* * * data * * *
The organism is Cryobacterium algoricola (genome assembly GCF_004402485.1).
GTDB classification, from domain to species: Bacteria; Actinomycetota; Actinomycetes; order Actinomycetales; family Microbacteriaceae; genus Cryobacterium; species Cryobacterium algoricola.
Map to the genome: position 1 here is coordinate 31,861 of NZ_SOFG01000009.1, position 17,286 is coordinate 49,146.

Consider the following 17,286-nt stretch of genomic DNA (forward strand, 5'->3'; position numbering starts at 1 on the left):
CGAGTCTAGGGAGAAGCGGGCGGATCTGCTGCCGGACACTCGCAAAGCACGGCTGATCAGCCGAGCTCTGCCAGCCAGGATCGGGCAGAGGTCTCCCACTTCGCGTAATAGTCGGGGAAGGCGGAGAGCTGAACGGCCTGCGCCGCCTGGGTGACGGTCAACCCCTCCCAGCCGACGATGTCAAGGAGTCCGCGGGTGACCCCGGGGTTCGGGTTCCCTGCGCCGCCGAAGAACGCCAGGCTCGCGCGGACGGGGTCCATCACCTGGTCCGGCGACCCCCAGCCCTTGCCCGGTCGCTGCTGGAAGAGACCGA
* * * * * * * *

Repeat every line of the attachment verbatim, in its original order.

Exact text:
The organism is Cryobacterium algoricola (genome assembly GCF_004402485.1).
GTDB classification, from domain to species: Bacteria; Actinomycetota; Actinomycetes; order Actinomycetales; family Microbacteriaceae; genus Cryobacterium; species Cryobacterium algoricola.
Map to the genome: position 1 here is coordinate 31,861 of NZ_SOFG01000009.1, position 17,286 is coordinate 49,146.

Consider the following 17,286-nt stretch of genomic DNA (forward strand, 5'->3'; position numbering starts at 1 on the left):
CGAGTCTAGGGAGAAGCGGGCGGATCTGCTGCCGGACACTCGCAAAGCACGGCTGATCAGCCGAGCTCTGCCAGCCAGGATCGGGCAGAGGTCTCCCACTTCGCGTAATAGTCGGGGAAGGCGGAGAGCTGAACGGCCTGCGCCGCCTGGGTGACGGTCAACCCCTCCCAGCCGACGATGTCAAGGAGTCCGCGGGTGACCCCGGGGTTCGGGTTCCCTGCGCCGCCGAAGAACGCCAGGCTCGCGCGGACGGGGTCCATCACCTGGTCCGGCGACCCCCAGCCCTTGCCCGGTCGCTGCTGGAAGAGACCGA